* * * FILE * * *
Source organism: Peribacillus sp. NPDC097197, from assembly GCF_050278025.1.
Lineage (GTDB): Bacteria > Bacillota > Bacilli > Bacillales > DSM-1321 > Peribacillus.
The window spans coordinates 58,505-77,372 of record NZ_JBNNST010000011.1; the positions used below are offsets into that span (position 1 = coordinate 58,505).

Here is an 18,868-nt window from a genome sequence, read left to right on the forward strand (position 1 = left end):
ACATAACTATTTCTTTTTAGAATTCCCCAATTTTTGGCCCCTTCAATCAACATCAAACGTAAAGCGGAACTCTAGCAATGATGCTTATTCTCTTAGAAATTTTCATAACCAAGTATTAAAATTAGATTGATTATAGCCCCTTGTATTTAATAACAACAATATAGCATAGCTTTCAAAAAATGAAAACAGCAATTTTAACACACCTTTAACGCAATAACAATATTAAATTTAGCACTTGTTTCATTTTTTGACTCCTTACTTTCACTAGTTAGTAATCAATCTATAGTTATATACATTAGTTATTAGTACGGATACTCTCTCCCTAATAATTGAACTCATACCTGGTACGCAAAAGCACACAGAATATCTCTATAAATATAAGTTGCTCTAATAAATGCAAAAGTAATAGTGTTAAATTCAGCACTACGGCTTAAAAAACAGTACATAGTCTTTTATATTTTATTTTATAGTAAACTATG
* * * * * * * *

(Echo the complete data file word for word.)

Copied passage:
Source organism: Peribacillus sp. NPDC097197, from assembly GCF_050278025.1.
Lineage (GTDB): Bacteria > Bacillota > Bacilli > Bacillales > DSM-1321 > Peribacillus.
The window spans coordinates 58,505-77,372 of record NZ_JBNNST010000011.1; the positions used below are offsets into that span (position 1 = coordinate 58,505).

Here is an 18,868-nt window from a genome sequence, read left to right on the forward strand (position 1 = left end):
ACATAACTATTTCTTTTTAGAATTCCCCAATTTTTGGCCCCTTCAATCAACATCAAACGTAAAGCGGAACTCTAGCAATGATGCTTATTCTCTTAGAAATTTTCATAACCAAGTATTAAAATTAGATTGATTATAGCCCCTTGTATTTAATAACAACAATATAGCATAGCTTTCAAAAAATGAAAACAGCAATTTTAACACACCTTTAACGCAATAACAATATTAAATTTAGCACTTGTTTCATTTTTTGACTCCTTACTTTCACTAGTTAGTAATCAATCTATAGTTATATACATTAGTTATTAGTACGGATACTCTCTCCCTAATAATTGAACTCATACCTGGTACGCAAAAGCACACAGAATATCTCTATAAATATAAGTTGCTCTAATAAATGCAAAAGTAATAGTGTTAAATTCAGCACTACGGCTTAAAAAACAGTACATAGTCTTTTATATTTTATTTTATAGTAAACTATG